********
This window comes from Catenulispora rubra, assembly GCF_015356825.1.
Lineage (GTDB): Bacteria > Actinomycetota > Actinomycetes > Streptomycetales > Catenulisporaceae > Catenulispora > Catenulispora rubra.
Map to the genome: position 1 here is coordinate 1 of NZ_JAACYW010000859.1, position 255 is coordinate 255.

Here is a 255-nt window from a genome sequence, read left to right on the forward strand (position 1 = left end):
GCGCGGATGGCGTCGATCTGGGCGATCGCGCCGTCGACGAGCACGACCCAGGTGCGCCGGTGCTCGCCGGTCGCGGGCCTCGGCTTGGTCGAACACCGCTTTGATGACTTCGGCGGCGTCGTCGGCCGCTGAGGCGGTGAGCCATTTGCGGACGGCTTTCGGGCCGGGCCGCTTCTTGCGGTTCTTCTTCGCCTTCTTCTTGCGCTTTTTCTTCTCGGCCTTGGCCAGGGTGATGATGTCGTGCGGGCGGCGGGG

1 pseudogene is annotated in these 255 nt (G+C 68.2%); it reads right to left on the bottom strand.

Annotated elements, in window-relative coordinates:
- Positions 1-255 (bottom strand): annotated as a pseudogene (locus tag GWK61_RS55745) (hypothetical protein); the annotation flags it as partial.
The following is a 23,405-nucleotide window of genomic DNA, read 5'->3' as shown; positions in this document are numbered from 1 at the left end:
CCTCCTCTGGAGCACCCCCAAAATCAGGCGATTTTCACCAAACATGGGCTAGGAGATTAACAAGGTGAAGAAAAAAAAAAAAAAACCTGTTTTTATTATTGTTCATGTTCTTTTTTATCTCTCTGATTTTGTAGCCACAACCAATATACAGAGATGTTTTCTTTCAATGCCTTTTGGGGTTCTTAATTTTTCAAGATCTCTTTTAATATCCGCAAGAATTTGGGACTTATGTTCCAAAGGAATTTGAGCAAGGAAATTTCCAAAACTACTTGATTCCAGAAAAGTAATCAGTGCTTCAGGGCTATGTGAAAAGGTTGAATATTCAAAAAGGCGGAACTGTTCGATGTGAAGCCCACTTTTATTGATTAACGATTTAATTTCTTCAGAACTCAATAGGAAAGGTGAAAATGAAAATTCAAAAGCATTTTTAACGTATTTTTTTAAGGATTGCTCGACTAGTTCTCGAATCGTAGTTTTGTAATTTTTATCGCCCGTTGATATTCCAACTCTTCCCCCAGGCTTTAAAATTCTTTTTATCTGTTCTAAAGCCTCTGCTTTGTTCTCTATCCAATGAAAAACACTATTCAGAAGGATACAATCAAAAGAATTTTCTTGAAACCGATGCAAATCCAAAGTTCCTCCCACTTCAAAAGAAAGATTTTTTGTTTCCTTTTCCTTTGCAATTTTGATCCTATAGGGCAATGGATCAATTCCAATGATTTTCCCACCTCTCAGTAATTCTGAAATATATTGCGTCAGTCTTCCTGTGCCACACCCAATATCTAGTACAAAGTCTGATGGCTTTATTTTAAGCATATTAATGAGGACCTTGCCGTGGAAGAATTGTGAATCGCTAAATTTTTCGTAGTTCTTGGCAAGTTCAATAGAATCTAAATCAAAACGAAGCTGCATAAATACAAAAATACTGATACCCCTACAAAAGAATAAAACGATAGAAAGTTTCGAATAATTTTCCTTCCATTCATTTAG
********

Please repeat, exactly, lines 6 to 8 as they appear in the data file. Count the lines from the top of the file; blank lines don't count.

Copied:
1 pseudogene is annotated in these 255 nt (G+C 68.2%); it reads right to left on the bottom strand.

Annotated elements, in window-relative coordinates:
- Positions 1-255 (bottom strand): annotated as a pseudogene (locus tag GWK61_RS55745) (hypothetical protein); the annotation flags it as partial.